How did shareholders vote, and what level of dissent did they give voice to in the annual general meetings held by UK firms during the spring season? This article explores the details and crunches the numbers.
This month the team at independent corporate governance and proxy voting service Minerva Analytics looks at voting trends and shareholder dissent at the UK’s top 350 companies. Average overall dissent across all resolutions considered at shareholder meetings of the UK’s largest 350 companies was 3.23 per cent in the first half of 2021. Figure 1 below illustrates the mean and median yearly dissent over time. The voting results for the first half of the year suggests that the recent upward trend seen in shareholder dissent has continued this voting season.
High dissent resolutions
The chart below shows the number of companies and the number of resolutions that received high dissent over the past eight years since investors have had a binding vote on remuneration policy.
In the first half of 2021, 72 companies have received 20 per cent dissent or more on at least one resolution. Notably, over half (52.78 per cent) were repeat offenders, meaning that the company also received high dissent in 2020. This data would seem to suggest a breakdown in communication between companies and shareholders: either companies are not listening to feedback, or shareholders are not explaining effectively - or possibly a mixture of both.
Within the review period, 21 resolutions proposed by management were voted down by shareholders. This compares with the 23 defeated resolutions in the full 2020 calendar year. The data show that more resolutions have been voted down by shareholders in the first half of 2021 than in each of the full calendar years of 2014 to 2019. The results indicate that 2021 could become the new record year for defeated management resolutions when all shareholder meetings have been held and voting results collected.
Executive pay continues to be a high-profile issue and remuneration-related resolutions prove to be the most consistently contentious resolution category of those routinely proposed by management. The dissent level on remuneration resolutions in the first half of the year stands at its highest level since binding remuneration policy votes were introduced in 2014. Remuneration-related resolutions received on average 8.72 per cent shareholder dissent, more than double the 3.23 per cent average. Notably, the average dissent on remuneration policy resolutions in the first half of 2021 is over 10 per cent for the first time.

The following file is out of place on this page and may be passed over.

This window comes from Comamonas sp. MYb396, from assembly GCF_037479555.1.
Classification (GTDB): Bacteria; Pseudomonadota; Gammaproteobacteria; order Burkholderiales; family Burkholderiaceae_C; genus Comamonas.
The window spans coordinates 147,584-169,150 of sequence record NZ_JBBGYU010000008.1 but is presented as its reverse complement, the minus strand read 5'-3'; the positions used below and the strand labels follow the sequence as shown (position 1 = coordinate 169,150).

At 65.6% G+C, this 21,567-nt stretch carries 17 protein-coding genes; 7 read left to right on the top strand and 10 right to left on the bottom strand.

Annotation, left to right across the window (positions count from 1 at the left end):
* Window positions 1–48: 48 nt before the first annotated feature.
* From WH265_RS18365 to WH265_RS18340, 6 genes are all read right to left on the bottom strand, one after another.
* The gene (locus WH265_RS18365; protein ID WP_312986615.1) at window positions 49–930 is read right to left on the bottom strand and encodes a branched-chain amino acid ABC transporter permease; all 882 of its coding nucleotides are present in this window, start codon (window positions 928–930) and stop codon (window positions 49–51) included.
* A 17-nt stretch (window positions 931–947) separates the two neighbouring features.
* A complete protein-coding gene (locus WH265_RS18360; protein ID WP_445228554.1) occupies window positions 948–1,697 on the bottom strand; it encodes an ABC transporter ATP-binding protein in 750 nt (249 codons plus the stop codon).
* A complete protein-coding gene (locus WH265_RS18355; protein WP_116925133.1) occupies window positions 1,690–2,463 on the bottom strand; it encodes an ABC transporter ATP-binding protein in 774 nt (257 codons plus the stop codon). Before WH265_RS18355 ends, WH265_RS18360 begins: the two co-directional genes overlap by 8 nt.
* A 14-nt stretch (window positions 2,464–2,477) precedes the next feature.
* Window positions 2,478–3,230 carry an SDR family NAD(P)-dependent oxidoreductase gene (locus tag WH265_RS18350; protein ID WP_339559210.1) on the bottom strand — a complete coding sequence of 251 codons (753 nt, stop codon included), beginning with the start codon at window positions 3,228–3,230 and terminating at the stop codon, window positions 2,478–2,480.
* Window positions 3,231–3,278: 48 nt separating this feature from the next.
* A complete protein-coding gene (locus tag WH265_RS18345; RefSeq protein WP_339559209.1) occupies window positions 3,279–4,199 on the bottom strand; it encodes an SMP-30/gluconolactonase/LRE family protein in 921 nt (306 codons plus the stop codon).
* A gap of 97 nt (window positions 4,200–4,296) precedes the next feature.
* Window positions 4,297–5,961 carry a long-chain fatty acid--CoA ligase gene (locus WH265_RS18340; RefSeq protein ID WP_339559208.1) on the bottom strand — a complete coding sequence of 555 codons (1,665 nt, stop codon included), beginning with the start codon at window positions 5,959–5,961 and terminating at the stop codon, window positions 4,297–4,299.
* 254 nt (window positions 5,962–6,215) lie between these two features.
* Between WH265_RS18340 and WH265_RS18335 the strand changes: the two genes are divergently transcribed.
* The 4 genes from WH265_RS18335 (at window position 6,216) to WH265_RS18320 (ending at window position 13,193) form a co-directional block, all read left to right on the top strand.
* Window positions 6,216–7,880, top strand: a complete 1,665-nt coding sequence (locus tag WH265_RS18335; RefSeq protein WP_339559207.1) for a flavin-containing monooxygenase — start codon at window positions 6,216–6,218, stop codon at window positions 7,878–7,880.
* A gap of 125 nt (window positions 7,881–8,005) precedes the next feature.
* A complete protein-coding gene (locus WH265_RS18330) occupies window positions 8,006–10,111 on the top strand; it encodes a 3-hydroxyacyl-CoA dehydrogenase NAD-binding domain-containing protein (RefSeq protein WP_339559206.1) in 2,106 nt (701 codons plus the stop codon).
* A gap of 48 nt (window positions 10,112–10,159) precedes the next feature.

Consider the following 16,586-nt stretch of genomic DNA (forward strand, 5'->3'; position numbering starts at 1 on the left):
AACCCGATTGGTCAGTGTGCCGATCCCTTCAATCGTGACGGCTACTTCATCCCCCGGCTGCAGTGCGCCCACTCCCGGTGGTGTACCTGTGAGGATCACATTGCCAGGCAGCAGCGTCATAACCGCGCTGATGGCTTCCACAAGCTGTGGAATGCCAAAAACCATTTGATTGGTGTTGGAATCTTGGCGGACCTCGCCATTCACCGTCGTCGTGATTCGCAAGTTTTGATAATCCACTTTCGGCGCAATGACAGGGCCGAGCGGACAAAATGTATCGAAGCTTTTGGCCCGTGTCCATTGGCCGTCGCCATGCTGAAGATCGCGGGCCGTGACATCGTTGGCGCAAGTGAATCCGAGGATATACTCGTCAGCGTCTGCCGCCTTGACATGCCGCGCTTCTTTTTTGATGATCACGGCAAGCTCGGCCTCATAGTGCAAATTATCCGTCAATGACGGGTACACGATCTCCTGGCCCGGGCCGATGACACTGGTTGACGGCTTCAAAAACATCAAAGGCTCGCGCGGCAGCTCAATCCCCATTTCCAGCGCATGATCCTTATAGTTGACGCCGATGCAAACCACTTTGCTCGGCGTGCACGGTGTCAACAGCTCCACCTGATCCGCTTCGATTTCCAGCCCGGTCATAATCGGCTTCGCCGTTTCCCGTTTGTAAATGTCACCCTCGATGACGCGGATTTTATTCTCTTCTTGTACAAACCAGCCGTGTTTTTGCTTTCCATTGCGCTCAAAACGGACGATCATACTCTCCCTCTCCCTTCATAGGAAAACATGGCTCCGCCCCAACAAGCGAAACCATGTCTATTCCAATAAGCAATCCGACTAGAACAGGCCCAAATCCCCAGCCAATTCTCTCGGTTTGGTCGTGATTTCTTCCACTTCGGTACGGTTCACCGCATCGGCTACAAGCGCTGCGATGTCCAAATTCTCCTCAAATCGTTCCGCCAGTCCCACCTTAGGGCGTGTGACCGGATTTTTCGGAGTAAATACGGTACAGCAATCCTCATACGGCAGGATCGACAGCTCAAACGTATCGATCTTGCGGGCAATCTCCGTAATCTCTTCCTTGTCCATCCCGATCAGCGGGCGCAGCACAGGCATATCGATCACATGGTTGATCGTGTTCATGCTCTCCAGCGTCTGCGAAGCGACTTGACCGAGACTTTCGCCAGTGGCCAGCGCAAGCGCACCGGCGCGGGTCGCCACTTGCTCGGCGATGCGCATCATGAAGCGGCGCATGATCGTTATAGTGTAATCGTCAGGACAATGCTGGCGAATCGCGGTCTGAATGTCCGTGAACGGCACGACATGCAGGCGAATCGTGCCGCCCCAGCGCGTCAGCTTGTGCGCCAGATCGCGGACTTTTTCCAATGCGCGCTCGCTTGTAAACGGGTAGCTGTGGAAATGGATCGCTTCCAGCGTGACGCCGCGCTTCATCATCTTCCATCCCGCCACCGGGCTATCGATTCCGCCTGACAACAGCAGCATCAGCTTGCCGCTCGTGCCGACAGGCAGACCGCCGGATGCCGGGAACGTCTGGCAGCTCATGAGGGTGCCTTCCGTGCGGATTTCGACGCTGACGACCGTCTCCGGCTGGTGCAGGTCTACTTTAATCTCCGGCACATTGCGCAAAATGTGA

Remuneration-related resolutions have overtaken board-related resolutions for the highest count of high dissent resolutions in 2021. There were 60 high dissent remuneration-related resolutions, more than the 59 remuneration-related resolutions in the whole of 2020. The primary drivers behind the dissent appear to be remuneration complexity, base pay increases larger than the wider workforce, and the continuing impact of COVID-19 concerning the use of discretion and/or adjustments.
During the 2020 and 2021 voting seasons, several companies have adjusted their approach to remuneration in response to the economic impact of the pandemic. The most common changes have been a temporary reduction in base pay, a freeze on salary rates and a delay in target setting. Other companies also adjusted incentive pay outcomes, with some deferring annual bonus pay-outs or cancelling the bonus in full.
Shareholders expect executive remuneration to be aligned with the overall experience of the company, its shareholders, employees, and other stakeholders. Institutional guidelines have also set out an expectation for the use of government support, staff redundancies, raising additional capital from shareholders and the suspension of dividends and/or share buybacks to be reflected in remuneration outcomes.
Despite clear shareholder expectations, many companies still received high dissent due to perceptions of doing the wrong thing. In some cases, the company in question receiving high dissent had performed strongly but still received high dissent, potentially indicating a wider attitude shift on remuneration and societal expectations on fairness and shared sacrifice during the pandemic.
These trends suggest that remuneration continues to dominate the headlines and shareholder-board engagement. It also appears that remuneration is increasingly being considered through an ESG lens, with a number of the highest dissent resolutions connected to ESG issues and questions over fairness and societal expectations on responsible business behaviour during the pandemic.
For the purposes of this analysis, dissenting votes are those purposely not cast in favour of a management proposal and include both “abstain” and “against” votes. Under UK company law, abstentions currently have no legal authority, but over many years they have become a strong indicator of shareholder sentiment and are used to demonstrate that they cannot fully offer their support.
Companies have been classified as being a top 350 company as at the date of their shareholder meeting during review period. The period 2010 to 2020 covers a full year’s data while 2020 includes 1 January to 30 June.
The full voting review is available at: www.manifest.co.uk/downloads/2021-uk-proxy-season-review